The Great Gatsby Director: Baz Luhrmann

  • 2013-05-29
  • By Laurence Boyce

Baz Luhrmann’s adaptation of F. Scott Fitzgerald’s classic book certainly has all the right ingredients for the Australian-born director to get his teeth into. The book’s celebration (and – ultimately – damnation) of the gaudy glitz and glamour at the heart of 1920s America gives Luhrmann free reign to indulge all the onscreen flash and flare for which he has become renowned. He certainly does this (especially with the film being in 3D, the best use of the format since Scorsese’s Hugo) but even so – while the visuals remain eye-popping – the film still feels a little lacklustre on the emotion front.

Nick Carraway (Tobery Maguire) sits in his doctor’s office and decides to recount the story of the turning point in his life: his meeting Jay Gatsby (Leonardo DiCaprio). Carraway, a timid stockbroker, lives close to the mysterious millionaire and is soon delighted to be invited to one of Gatsby’s parties. But this is not just a party. This is an orgy of excess, delight and exuberance that attracts people from across the country almost every week. As Carraway becomes intoxicated (literally and figuratively) with a new life of wanton abandon, he becomes increasingly intrigued by the secretive Gatsby. As the two become close it becomes clear that Gatsby wants to see Carraway’s cousin Daisy (Carey Mulligan), and soon their secret past comes to light. But will Daisy’s husband Tim (Joel Edgerton) throw a spanner in the works?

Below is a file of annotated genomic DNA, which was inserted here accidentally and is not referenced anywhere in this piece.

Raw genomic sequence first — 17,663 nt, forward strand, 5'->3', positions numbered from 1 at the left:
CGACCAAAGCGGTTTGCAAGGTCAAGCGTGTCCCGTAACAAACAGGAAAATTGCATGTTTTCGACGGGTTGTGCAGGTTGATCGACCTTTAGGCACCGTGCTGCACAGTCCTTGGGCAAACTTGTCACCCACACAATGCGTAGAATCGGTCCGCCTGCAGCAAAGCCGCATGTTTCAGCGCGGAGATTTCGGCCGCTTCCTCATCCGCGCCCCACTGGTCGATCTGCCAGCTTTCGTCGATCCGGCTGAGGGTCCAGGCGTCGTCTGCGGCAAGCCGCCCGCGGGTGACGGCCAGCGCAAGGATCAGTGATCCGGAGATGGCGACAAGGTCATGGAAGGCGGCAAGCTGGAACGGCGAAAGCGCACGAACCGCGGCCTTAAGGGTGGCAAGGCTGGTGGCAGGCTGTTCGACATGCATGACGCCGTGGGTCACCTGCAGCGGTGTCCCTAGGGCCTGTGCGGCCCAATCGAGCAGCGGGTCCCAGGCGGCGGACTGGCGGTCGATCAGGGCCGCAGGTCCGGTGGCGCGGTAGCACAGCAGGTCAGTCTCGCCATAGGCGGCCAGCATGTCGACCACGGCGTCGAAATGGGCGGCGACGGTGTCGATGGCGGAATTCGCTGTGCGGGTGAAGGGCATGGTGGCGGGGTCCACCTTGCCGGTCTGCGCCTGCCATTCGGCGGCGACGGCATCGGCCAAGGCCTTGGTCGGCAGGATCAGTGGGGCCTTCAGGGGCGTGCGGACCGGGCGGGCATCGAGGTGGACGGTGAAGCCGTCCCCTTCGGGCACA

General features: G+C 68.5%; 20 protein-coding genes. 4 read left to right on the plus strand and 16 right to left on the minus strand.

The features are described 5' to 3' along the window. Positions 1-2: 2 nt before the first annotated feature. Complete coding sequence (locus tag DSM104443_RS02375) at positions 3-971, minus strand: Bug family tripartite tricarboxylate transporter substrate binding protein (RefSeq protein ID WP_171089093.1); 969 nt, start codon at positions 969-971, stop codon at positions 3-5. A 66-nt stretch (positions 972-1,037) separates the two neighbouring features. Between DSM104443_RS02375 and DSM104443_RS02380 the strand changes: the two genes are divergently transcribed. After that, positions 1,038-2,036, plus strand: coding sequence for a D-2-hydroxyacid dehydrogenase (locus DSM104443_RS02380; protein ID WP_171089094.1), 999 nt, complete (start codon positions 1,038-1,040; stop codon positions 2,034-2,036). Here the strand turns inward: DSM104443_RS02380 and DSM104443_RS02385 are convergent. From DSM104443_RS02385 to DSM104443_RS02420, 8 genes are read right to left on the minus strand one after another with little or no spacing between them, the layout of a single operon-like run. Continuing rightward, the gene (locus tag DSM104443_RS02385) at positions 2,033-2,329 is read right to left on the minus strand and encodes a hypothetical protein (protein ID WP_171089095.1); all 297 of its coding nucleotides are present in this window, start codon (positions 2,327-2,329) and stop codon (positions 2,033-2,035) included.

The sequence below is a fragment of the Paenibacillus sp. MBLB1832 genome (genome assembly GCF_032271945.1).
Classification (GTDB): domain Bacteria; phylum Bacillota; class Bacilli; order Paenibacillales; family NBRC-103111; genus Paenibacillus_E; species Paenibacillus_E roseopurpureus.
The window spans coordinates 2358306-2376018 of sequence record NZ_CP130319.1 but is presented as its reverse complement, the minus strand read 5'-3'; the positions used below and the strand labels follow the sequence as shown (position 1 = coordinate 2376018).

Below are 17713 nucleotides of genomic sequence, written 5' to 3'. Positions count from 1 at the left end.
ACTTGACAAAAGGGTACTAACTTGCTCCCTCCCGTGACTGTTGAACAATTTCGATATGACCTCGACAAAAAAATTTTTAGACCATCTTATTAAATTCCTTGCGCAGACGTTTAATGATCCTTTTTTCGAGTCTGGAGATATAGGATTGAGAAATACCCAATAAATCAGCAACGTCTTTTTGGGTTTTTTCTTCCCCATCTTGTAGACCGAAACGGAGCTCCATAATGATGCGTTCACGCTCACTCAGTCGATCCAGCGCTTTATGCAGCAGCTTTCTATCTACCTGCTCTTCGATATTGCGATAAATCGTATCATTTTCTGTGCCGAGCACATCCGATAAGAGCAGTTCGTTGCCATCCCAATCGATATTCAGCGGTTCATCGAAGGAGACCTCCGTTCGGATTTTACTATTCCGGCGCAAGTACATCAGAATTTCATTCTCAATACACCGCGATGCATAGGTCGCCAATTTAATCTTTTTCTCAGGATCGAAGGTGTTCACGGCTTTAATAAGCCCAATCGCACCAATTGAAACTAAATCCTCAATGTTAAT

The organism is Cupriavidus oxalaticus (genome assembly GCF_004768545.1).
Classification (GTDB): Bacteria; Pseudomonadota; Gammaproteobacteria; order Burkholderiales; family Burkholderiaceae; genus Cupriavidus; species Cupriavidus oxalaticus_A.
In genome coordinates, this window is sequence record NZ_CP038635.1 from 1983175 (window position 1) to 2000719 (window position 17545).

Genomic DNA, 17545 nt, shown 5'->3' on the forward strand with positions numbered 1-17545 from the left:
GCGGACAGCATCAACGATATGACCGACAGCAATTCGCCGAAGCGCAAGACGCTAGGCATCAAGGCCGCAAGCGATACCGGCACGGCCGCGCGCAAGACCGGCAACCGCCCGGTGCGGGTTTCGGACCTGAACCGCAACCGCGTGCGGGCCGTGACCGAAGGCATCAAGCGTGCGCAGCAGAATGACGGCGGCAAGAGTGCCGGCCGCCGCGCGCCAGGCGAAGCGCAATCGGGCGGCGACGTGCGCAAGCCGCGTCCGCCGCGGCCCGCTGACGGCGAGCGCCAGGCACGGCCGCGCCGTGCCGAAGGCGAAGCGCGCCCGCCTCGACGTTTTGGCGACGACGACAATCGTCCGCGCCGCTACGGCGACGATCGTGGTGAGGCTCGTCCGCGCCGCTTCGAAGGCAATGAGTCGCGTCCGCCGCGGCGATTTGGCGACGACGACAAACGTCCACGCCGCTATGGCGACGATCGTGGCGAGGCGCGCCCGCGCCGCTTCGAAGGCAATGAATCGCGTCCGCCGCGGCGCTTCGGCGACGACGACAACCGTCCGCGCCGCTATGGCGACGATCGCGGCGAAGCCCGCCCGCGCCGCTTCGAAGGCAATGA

There are moments of grand opulence here that are well worth the price of admission, such as the revealing of Gatsby’s initial party, which excites and delights with its over-the-topness. But – as the excitement of the visuals dwindle – it lacks the ‘oomph’ to make it truly special. DiCaprio, Mulligan and Maguire are all fine actors but the intensity of their performances takes a back seat to the design.

Make no mistake, this is an enjoyable affair, but the film suffers from ‘style over substance,’ which Fitzgerald’s book (at its heart) was fiercely critical of.


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